ELECTION 2015: Golden Paralympian’s concern at government cuts to ‘safety net’


A triple-gold medal-winning Paralympian has criticised the government for cutting funding for many disabled people with high support needs.

Sophie Christiansen expressed deep concern at the Conservative party’s manifesto pledge to make a further £12 billion in cuts to social security spending, but then refuse to say where those cuts would fall.

In an interview with Disability News Service, less than 48 hours before the election polls open, Christiansen admitted she had felt uncomfortable witnessing other disabled people face cuts in their support while she and other well-funded British Paralympians were competing at London 2012.

She said: “It was a bit of a juxtaposition, putting money into showing what disabled people could do in sport but then taking away funding that allowed disabled people to achieve other things.

“But I have learned in my 27 years that with government spending it is all about priorities. They have got money; it is just what they choose to spend it on.”

Despite her criticisms of the government, she insisted: “I am not party political, I am policy political.”

She said she was most angry with the coalition cuts that have been made to the essential “safety net” that many disabled people rely on.

She added: “It is those cuts that are wrong. A safety net should be just enough to allow people to survive in order to force them to actually go out and stand on their own two feet.”

She particularly pointed to cuts in social care, the planned closure of the Independent Living Fund (ILF) and the introduction of the “bedroom tax”, as coalition policies that she felt were particularly unfair and had affected disabled people disproportionately.

Although she is not an ILF-user herself, she does receive some social care support from her local authority, and knows how vital that is to many disabled people.

She said: “I am actually employing someone to be my care worker, therefore reducing unemployment by one, and enabling me to work effectively. I am creating new jobs with that financial support.

“I have not been directly affected by the bedroom tax, but I really believe that people who need a second bedroom for a carer or their disability equipment should be exempt.”

She added: “They have to cut somewhere but I do believe they are cutting from the most vulnerable people and it is just not fair on the disabled people who need that help to live a normal life.

“They should do more to get disabled people who can into employment, because in the long-run that will mean they will no longer be claiming out-of-work benefits.”

Christiansen, who won three equestrian gold medals at London 2012, said she wished that all governments would focus less on short-term policies, and more on long-term measures such as improving accessible transport and helping disabled people into work, which would eventually save the government money.

And she said she feared for the futures of some of her younger Paralympian team-mates, who now receive generous funding that allows them to live in a comfortable “bubble”, protected from the barriers and discrimination and “difficulties of real life” faced by many other disabled people.

She said: “Of course we work very hard, but the system is designed so that the structure and ‘work hours’ fit around what is best for our disabilities to get the best results. The real world of employment doesn’t function like that, yet.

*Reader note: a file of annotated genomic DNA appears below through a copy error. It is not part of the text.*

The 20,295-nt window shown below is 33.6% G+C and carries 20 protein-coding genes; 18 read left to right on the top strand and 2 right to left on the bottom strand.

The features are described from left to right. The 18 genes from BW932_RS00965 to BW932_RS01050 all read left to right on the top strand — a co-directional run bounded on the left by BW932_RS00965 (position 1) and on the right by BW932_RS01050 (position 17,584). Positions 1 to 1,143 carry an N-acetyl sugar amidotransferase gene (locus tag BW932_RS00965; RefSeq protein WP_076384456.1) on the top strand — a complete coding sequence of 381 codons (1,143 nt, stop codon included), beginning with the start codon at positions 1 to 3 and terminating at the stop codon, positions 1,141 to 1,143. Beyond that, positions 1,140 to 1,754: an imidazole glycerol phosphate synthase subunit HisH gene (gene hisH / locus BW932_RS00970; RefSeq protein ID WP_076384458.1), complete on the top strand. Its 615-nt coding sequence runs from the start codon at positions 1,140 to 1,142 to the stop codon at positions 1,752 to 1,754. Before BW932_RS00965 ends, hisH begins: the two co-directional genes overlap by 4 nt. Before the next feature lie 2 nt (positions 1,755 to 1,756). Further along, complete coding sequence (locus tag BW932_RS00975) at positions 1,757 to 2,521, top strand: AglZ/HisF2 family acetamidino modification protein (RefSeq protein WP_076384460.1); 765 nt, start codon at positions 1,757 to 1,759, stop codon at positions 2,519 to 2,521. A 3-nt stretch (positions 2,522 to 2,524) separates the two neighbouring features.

“I am quite concerned about a lot of Paralympians who will focus on their sport until they retire, and then what will they do? They are fine now, but in five or 10 years, what is going to happen to them?”

She also accepted that many disabled people were not huge supporters of the Paralympics.

She said: “The Paralympics represented a small proportion of disabled people and that is why not a lot of them feel an affinity with the Paralympics.

“Not everybody is a Paralympian and not everyone who is disabled is represented in the Paralympics.”

As well as training for the Rio 2016 Paralympics, the equestrian star is a data scientist intern for the investment banking giant Goldman Sachs, but needs a care worker to enable her to stay in London.

Christiansen believes that disabled people should have to show the government how they have used their disability benefits and other financial support.

She said: “I think a lot of disabled people use their benefits for the good of society and we should highlight that, because I know a lot of them think they are seen as scroungers.

“I work for Goldman Sachs, I volunteer, I do all that regardless of being a Paralympian gold medallist, but I can only do it because I get benefits.”

She also said she would have liked the government to have done far more to illustrate how many disabled people had volunteered at London 2012, which she said had “really showed the world what disabled people can do”.

Despite her anger and frustration at some of the government cuts, she has just returned from a week in Rwanda with charity Chance for Childhood (pictured), a trip that underlined to her that disabled people were comparatively better off in the UK than in many other countries.

And she was also critical of many people in the UK who she said had a “sense of entitlement” to benefits if they do not or cannot work.

Despite her strong criticisms of the government, she has not expressed support for any party, although she said she knows who she will vote for tomorrow (Thursday).

And she is convinced that none of the parties have explained clearly enough what they would do for disabled people.

She is also loath to trust any of the parties to keep to their word once they are elected.

She said: “I just don’t trust whoever gets in government to follow up what they say.”

Picture by Karel Prinsloo

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